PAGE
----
Cyprus Mail

Passport queue symbolic of deeper cultural divide exposed in Brexit debate

By Tracy Phillips

LAST weekend was stressful. Desperate to get away before the bad weather prevented me from leaving London, I got to Heathrow about five hours early. Sheer force of optimism, and a desire for some sun, was going to get my plane off the ground and en route to Cyprus. I was sure. Or at least, I was praying it was; I needed to escape the combined disaster of Storm Dennis and Brexit. Gale force winds, torrential rain and the chaos of Johnson’s sloganeering as an excuse for government could only end one way, propelling the UK, with me in it, towards Brexit oblivion.

An operational delay of an hour or so gave me plenty of time to catch up on my book club novel and, of course, social media. That’s when I noticed another storm brewing: Colin. A name that neither inspires absolute horror nor real passion, on the surface at least. (Obviously, that ignores any popular cultural references to a certain Colin Firth in a wet, white shirt as Mr Darcy). But a Twitter user called Colin Browning did manage to provoke some heated debate and a few rousing hashtags such as, #ohcolin and #wetoldyouso all weekend. Mr Browning got 30,000 likes when he very publicly complained about having to wait in a queue at Schiphol Airport for 55 minutes: “Absolutely disgusting service at Schiphol airport. 55 minutes we have been stood in the immigration queue. This isn’t the Brexit I voted for.”

Was he being ironic? Surely, he must have been? Some Twitter users tried to respond with a serious discussion about the rules for travelling between Schengen and non-Schengen countries and the consequences of voting to end free movement. Mostly, he was just mocked. Some users wondered exactly what kind of Brexit Colin thought he was voting for: An “Australian style” points system, “Norway” or Canada-plus”? Perhaps it was the one where we leave the club, but still get exclusive rights to all the same benefits because we are British, after all! Who cares, as long as we “Get Brexit Done!” Anyway, who on earth thought we would ever have to wait in any airport queue when we voted to end free movement? In response to Colin’s viral tweet, Schiphol airport tweeted that the delays were down to a staff training day and nothing to do with Brexit. Not much of a storm, after all. Well, not yet anyway. However, the Brussels Times online reported that, “Schiphol has previously warned that Brexit could see travellers from the UK facing delays upon arriving in Amsterdam, with government analysis expecting up for 50 minutes wait.” So pay attention, Brexiteers. It may still happen.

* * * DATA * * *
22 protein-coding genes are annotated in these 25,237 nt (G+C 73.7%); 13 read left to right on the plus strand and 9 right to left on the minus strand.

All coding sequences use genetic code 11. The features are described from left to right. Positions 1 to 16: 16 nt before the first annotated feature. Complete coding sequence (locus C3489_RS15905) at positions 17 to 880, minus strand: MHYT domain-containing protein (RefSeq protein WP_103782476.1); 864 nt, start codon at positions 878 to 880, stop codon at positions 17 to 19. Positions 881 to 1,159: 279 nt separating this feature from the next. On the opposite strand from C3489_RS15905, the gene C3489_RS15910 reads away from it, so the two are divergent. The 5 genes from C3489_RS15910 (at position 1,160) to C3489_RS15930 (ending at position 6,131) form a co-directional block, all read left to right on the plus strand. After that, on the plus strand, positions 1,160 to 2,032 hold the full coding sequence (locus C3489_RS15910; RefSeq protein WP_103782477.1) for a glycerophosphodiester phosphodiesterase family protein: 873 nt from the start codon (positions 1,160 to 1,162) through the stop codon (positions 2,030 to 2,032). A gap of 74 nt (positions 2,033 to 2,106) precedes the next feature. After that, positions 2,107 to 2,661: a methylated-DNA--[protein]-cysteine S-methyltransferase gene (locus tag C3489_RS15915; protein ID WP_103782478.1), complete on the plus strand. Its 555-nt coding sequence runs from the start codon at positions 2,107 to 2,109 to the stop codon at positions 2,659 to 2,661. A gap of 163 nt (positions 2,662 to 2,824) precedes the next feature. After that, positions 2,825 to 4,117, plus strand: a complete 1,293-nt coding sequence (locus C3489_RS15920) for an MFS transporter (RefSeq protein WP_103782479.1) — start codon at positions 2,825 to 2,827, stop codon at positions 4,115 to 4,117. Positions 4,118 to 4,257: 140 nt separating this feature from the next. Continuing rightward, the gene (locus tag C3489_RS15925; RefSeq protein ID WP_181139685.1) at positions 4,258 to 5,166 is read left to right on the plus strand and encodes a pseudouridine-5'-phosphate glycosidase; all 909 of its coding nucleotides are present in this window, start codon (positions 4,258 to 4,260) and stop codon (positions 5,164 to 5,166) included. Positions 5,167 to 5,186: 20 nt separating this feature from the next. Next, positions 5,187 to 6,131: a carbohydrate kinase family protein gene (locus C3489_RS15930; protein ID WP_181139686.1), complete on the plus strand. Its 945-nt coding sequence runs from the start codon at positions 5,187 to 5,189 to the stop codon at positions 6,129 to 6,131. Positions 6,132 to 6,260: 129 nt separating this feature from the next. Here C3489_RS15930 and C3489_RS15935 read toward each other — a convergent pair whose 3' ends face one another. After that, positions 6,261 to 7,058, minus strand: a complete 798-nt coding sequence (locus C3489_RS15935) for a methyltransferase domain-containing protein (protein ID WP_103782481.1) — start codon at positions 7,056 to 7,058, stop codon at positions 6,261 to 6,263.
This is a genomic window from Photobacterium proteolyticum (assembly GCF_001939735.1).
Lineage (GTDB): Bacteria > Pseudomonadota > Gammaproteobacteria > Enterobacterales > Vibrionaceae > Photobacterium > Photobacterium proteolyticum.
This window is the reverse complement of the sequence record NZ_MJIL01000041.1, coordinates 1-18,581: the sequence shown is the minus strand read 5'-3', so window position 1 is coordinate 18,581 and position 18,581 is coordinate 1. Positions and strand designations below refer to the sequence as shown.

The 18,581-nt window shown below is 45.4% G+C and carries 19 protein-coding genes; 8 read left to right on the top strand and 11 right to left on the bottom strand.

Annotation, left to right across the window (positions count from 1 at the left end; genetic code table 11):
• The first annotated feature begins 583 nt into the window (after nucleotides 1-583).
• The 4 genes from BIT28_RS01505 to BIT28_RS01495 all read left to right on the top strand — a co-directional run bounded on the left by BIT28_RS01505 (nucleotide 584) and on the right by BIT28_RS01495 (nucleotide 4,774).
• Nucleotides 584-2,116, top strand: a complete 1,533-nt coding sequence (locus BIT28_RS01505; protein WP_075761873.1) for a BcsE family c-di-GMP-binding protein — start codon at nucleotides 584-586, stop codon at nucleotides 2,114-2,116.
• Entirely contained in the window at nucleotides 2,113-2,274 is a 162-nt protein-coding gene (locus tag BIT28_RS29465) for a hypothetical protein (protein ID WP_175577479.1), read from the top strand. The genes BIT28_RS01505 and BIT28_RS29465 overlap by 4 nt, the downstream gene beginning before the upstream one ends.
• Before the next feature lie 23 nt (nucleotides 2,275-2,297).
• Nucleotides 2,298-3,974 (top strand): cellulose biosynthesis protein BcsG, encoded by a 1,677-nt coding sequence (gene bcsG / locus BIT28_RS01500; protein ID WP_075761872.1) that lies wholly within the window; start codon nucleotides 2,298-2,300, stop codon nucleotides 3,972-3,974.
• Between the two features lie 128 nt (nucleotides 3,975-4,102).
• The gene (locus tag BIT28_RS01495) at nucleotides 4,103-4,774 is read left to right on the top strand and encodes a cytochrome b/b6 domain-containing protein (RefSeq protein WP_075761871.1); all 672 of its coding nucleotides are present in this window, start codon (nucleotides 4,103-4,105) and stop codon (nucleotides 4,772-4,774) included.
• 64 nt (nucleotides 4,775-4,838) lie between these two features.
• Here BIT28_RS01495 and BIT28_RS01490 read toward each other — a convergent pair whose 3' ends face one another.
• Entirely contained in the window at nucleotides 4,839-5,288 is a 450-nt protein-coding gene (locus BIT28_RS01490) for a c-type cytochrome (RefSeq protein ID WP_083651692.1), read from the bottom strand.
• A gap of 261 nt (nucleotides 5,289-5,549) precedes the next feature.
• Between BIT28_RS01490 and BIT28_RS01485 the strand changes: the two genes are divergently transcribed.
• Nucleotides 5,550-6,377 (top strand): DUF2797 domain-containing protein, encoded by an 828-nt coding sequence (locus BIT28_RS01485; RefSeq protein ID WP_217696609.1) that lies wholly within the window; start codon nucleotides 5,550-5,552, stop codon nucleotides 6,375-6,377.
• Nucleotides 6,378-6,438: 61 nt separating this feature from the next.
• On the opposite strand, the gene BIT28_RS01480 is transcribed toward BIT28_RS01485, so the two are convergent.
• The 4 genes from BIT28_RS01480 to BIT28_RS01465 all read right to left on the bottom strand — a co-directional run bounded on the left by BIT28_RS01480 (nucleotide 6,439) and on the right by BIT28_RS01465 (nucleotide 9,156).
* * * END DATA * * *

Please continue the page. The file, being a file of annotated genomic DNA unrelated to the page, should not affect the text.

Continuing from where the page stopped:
Technically, nothing has actually changed yet; we are in a transition period until the end of the year and are still able to use the EU passport lanes when travelling in 2020. My new British passport no longer bears the words, “European Union”, sadly, but that didn’t stop me using the gate for EU passport holders at Larnaca airport. As for my fellow UK passport holding passengers, they divided into two camps: those Brits who decided to queue for the EU gates and those who went for the non-EU or “All Passports” gates. For some, there was a moment of hesitation. It does not seem to have been made clear, like most things to do with Brexit, exactly where we stand right now. Which direction are we heading in? Where will it end? Which queue should I join? Brits always love a queue. And talking about a queue. And which queue you choose to join really does seem to matter.

In many ways, the question of the passport queue is symbolic of the deeper cultural divide that has been exposed as part of the broader Brexit debate. The era of Britpop is over. We are now divided along many different lines, not just EU and All Passports: old and young; city dwellers and small towns; North and South; university educated and school leavers; the so-called “liberal elite” and the rest; experts and who cares what they think? Judging by the Brexiteer gloating over our new imagined “independence” on Twitter, this storm still has a long way to go. And when we do have to start using the non-EU passport gates, I’m sure there’ll be plenty of queue time to admire those new blue passports the UK government will start issuing later this year.



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